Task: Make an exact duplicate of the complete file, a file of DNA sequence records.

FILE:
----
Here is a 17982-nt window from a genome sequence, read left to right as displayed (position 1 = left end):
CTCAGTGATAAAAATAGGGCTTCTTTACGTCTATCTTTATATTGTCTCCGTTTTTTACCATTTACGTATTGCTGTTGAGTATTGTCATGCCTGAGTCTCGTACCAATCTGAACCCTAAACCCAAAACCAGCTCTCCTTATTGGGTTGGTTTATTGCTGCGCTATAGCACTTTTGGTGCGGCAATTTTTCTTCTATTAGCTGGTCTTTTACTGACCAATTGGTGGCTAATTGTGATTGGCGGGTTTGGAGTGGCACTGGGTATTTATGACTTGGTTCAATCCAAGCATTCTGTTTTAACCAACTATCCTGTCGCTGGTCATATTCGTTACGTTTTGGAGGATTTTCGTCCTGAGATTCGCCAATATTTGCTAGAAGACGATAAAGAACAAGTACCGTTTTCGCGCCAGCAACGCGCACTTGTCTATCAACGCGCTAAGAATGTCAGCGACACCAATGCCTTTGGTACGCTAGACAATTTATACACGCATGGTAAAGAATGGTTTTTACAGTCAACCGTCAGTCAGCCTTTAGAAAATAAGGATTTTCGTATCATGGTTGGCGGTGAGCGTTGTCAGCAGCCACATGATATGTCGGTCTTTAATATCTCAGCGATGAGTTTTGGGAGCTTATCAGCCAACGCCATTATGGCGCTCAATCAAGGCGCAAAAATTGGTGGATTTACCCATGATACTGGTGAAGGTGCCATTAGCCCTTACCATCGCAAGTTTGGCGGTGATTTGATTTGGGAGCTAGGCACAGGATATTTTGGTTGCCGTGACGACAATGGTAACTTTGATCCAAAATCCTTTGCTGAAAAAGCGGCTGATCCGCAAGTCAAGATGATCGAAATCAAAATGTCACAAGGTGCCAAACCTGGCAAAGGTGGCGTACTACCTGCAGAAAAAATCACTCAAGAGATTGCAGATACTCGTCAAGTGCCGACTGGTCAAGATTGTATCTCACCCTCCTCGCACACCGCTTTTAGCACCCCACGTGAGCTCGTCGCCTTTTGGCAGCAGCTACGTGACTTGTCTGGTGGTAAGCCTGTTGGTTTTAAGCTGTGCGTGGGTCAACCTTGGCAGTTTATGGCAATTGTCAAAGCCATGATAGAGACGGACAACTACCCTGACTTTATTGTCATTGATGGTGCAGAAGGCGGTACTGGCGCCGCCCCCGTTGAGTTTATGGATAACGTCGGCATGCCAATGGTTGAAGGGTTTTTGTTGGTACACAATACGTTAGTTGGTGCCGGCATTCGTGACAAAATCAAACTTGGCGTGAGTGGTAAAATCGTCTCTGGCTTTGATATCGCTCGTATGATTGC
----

Here is a 17982-nt window from a genome sequence, read left to right as displayed (position 1 = left end):
CTCAGTGATAAAAATAGGGCTTCTTTACGTCTATCTTTATATTGTCTCCGTTTTTTACCATTTACGTATTGCTGTTGAGTATTGTCATGCCTGAGTCTCGTACCAATCTGAACCCTAAACCCAAAACCAGCTCTCCTTATTGGGTTGGTTTATTGCTGCGCTATAGCACTTTTGGTGCGGCAATTTTTCTTCTATTAGCTGGTCTTTTACTGACCAATTGGTGGCTAATTGTGATTGGCGGGTTTGGAGTGGCACTGGGTATTTATGACTTGGTTCAATCCAAGCATTCTGTTTTAACCAACTATCCTGTCGCTGGTCATATTCGTTACGTTTTGGAGGATTTTCGTCCTGAGATTCGCCAATATTTGCTAGAAGACGATAAAGAACAAGTACCGTTTTCGCGCCAGCAACGCGCACTTGTCTATCAACGCGCTAAGAATGTCAGCGACACCAATGCCTTTGGTACGCTAGACAATTTATACACGCATGGTAAAGAATGGTTTTTACAGTCAACCGTCAGTCAGCCTTTAGAAAATAAGGATTTTCGTATCATGGTTGGCGGTGAGCGTTGTCAGCAGCCACATGATATGTCGGTCTTTAATATCTCAGCGATGAGTTTTGGGAGCTTATCAGCCAACGCCATTATGGCGCTCAATCAAGGCGCAAAAATTGGTGGATTTACCCATGATACTGGTGAAGGTGCCATTAGCCCTTACCATCGCAAGTTTGGCGGTGATTTGATTTGGGAGCTAGGCACAGGATATTTTGGTTGCCGTGACGACAATGGTAACTTTGATCCAAAATCCTTTGCTGAAAAAGCGGCTGATCCGCAAGTCAAGATGATCGAAATCAAAATGTCACAAGGTGCCAAACCTGGCAAAGGTGGCGTACTACCTGCAGAAAAAATCACTCAAGAGATTGCAGATACTCGTCAAGTGCCGACTGGTCAAGATTGTATCTCACCCTCCTCGCACACCGCTTTTAGCACCCCACGTGAGCTCGTCGCCTTTTGGCAGCAGCTACGTGACTTGTCTGGTGGTAAGCCTGTTGGTTTTAAGCTGTGCGTGGGTCAACCTTGGCAGTTTATGGCAATTGTCAAAGCCATGATAGAGACGGACAACTACCCTGACTTTATTGTCATTGATGGTGCAGAAGGCGGTACTGGCGCCGCCCCCGTTGAGTTTATGGATAACGTCGGCATGCCAATGGTTGAAGGGTTTTTGTTGGTACACAATACGTTAGTTGGTGCCGGCATTCGTGACAAAATCAAACTTGGCGTGAGTGGTAAAATCGTCTCTGGCTTTGATATCGCTCGTATGATTGC